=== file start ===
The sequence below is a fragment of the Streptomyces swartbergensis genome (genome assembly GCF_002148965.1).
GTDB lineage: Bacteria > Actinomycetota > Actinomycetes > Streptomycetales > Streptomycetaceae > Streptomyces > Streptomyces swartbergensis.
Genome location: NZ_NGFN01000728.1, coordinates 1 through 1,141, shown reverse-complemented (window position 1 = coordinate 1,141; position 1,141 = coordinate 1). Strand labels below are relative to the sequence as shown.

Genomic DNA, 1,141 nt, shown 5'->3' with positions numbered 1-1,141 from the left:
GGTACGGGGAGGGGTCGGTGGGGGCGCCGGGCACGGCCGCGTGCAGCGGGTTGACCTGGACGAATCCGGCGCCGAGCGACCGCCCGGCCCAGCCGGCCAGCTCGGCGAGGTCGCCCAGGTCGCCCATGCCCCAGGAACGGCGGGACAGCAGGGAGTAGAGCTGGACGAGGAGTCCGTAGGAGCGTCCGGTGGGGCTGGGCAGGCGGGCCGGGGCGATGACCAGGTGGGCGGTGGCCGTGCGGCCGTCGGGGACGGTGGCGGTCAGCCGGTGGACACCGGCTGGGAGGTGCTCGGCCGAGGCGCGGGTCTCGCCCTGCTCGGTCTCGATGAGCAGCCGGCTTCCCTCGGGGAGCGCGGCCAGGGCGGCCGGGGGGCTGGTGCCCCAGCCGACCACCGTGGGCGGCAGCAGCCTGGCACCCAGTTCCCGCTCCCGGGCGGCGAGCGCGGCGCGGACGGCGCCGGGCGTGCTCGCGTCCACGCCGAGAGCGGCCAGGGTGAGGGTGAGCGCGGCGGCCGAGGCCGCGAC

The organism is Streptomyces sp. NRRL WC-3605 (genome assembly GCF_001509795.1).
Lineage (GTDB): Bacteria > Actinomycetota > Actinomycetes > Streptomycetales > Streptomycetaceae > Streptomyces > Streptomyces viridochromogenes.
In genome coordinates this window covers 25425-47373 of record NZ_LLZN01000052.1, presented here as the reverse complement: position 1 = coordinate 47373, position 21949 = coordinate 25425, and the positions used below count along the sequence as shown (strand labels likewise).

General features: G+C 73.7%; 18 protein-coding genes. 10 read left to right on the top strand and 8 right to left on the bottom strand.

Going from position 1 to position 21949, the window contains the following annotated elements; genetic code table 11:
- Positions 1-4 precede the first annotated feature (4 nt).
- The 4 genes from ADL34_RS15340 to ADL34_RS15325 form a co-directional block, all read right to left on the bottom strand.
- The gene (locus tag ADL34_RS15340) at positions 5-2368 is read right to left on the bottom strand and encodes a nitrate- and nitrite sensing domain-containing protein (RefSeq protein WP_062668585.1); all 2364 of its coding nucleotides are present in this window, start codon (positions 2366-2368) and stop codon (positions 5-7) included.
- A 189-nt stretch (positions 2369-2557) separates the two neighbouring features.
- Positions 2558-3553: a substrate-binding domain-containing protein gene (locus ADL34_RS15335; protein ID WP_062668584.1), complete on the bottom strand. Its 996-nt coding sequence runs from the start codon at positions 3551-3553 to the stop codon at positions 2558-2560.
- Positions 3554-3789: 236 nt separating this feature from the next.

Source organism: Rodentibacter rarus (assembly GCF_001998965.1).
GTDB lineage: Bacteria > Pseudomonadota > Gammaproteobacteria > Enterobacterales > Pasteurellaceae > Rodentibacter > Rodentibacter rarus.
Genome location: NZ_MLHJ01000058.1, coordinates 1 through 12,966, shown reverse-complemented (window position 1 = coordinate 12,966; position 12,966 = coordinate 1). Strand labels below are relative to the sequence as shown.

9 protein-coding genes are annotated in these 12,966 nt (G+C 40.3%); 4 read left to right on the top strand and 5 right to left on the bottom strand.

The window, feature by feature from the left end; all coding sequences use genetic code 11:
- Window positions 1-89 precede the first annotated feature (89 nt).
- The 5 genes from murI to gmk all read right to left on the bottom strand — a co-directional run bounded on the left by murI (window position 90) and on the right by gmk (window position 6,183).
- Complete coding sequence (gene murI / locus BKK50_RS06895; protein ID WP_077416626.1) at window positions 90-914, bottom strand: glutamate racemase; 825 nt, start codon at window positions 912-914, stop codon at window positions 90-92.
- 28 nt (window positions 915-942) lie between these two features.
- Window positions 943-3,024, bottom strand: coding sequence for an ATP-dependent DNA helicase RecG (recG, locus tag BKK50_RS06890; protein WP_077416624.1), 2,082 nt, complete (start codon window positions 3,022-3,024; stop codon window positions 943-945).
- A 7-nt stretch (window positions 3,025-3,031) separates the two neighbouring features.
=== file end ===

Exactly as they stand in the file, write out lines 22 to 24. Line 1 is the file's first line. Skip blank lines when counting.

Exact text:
- Window positions 1-89 precede the first annotated feature (89 nt).
- The 5 genes from murI to gmk all read right to left on the bottom strand — a co-directional run bounded on the left by murI (window position 90) and on the right by gmk (window position 6,183).
- Complete coding sequence (gene murI / locus BKK50_RS06895; protein ID WP_077416626.1) at window positions 90-914, bottom strand: glutamate racemase; 825 nt, start codon at window positions 912-914, stop codon at window positions 90-92.